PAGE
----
On solution of a nonlinear differential inequality

I have the following differential inequality: $$f'(x)\geq cf(x)^a,\quad \forall x\in[0,1]$$ where $0<a<1,\, f(x)\geq 0$.

I'm taking the following approach to solve the problem: $$f'(x)\geq cf(x)^a\Rightarrow \frac{df}{dx}f(x)^{-a}\geq c$$ Integrating from $\alpha$ to $t$ gives: $$\int_{x=\alpha}^t f(x)^{-a}df-c\, dx\geq 0$$ Then: $$\frac{f(t)^{1-a}}{1-a}-\frac{f(\alpha)^{1-a}}{1-a}\geq c(t-\alpha)$$ $$f(t)\geq \left(c(1-a)t+f(\alpha)^{1-a}-c\frac{\alpha}{1-a}\right)^\frac{1}{1-a}$$

This answer seems different from the one obtain in my previous question. Is this answer correct?

Also there exist some sort of initial condition in this solution. I mean to obtain a lower bound on $f(x)$ one should know the value of $f$ at some point $\alpha$. But the derivation seems to be true for all $\alpha$-s. Hence I conclude:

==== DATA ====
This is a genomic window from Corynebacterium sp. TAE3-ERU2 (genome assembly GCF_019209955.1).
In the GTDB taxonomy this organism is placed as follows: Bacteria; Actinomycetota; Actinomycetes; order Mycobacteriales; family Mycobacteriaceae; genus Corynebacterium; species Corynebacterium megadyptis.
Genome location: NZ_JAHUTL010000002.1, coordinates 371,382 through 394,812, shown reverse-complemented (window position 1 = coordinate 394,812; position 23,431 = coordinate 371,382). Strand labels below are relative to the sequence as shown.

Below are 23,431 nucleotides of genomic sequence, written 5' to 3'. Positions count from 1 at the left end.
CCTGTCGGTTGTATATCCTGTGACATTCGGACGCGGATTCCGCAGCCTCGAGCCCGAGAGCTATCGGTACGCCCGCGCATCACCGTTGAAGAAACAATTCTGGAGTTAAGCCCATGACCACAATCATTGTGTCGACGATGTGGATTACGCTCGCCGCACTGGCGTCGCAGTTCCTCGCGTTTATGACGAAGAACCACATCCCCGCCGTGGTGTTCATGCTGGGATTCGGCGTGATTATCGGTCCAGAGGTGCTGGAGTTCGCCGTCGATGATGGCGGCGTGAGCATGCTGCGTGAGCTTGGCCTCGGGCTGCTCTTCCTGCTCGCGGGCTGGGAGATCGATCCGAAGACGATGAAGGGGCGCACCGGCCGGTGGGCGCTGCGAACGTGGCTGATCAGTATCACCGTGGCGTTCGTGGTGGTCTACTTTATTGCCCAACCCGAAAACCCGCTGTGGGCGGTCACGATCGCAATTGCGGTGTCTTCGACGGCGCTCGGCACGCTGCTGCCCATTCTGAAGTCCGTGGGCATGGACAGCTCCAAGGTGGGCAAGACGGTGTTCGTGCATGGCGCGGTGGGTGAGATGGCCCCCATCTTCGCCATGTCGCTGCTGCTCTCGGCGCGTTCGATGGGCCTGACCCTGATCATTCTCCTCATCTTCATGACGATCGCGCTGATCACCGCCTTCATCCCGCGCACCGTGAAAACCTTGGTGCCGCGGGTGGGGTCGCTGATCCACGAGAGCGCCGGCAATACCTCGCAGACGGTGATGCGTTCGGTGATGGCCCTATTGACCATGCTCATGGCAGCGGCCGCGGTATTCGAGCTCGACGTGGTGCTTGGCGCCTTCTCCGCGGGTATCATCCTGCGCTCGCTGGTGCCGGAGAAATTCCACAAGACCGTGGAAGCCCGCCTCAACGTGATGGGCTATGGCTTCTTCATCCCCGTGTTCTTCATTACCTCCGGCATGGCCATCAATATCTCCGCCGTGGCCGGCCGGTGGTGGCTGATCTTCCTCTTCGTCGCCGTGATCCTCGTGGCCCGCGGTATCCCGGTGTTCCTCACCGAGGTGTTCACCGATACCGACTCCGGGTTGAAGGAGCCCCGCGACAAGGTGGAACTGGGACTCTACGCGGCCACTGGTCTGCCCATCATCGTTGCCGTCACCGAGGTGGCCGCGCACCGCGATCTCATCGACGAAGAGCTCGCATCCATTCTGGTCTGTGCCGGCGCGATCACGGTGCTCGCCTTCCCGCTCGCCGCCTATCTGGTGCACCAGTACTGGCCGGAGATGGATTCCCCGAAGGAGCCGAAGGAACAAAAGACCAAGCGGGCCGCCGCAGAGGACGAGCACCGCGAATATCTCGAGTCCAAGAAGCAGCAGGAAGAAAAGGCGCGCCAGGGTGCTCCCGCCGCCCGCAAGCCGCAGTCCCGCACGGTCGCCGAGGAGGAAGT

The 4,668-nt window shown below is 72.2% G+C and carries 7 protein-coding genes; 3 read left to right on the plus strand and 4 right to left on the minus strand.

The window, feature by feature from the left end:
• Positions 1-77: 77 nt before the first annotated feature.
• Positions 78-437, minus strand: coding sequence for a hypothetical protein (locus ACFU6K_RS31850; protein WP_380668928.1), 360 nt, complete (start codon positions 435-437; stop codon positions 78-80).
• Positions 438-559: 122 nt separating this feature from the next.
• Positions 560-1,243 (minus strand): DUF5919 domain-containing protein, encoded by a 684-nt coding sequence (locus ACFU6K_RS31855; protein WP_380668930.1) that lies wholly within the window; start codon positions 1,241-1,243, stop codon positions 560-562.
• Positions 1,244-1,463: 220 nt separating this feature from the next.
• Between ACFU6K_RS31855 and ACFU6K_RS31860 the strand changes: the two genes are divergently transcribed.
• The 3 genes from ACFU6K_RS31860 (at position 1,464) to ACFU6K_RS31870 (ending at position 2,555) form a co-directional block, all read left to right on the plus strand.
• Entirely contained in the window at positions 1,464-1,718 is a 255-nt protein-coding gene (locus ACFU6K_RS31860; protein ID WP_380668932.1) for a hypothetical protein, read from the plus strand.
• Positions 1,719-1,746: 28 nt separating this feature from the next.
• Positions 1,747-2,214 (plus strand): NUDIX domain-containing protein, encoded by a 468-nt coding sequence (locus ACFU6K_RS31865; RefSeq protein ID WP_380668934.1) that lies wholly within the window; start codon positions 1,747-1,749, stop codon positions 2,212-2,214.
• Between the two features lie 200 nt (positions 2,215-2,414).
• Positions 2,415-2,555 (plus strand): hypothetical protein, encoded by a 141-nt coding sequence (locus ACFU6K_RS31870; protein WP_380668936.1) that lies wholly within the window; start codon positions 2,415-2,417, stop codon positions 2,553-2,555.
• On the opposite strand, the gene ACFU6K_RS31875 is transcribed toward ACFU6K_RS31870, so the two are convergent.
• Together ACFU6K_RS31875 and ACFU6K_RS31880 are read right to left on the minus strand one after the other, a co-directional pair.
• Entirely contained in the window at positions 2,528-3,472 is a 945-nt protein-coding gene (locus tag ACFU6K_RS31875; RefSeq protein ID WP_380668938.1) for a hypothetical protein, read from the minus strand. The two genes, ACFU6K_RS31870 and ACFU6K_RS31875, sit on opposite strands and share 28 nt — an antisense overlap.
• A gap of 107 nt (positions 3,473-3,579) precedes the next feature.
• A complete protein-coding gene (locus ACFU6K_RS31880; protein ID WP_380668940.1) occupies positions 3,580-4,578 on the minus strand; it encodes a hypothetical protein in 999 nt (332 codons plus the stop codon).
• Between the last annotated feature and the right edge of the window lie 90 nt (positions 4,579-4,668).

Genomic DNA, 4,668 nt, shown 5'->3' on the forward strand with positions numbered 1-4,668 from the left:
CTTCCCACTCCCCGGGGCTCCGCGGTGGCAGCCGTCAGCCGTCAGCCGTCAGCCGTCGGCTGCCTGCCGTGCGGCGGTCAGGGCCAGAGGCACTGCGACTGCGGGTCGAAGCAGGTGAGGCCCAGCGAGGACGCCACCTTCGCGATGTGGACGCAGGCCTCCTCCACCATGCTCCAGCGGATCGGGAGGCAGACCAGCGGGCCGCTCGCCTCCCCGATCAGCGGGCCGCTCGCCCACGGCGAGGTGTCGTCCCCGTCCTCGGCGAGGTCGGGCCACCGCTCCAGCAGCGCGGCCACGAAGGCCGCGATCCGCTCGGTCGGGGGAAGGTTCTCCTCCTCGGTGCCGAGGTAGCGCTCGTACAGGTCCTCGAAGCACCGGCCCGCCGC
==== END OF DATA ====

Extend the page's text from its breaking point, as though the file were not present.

$$f(t)\geq \left(c(1-a)t+f(\alpha)^{1-a}-c\frac{\alpha}{1-a}\right)^\frac{1}{1-a} \forall \alpha\in[0,1]$$ $$f(t)\geq \max_{\alpha\in[0,1]}\left(c(1-a)t+f(\alpha)^{1-a}-c\frac{\alpha}{1-a}\right)^\frac{1}{1-a}$$

If this conclusion is true there doesn't exist any closed form lower-bound on $f(x)$ given initial condition for a single point (since the lower-bound depends on $f$ over the interval $[0,1]$). With this respect I think I didn't actually solve the problem. Because the solution to $f$ depends on $f$ over the entire interval. so

Is it possible to find a closed form necessary and sufficient condition on $f(x)$ to be a solution of $f'(x)\geq cf(x)^a$?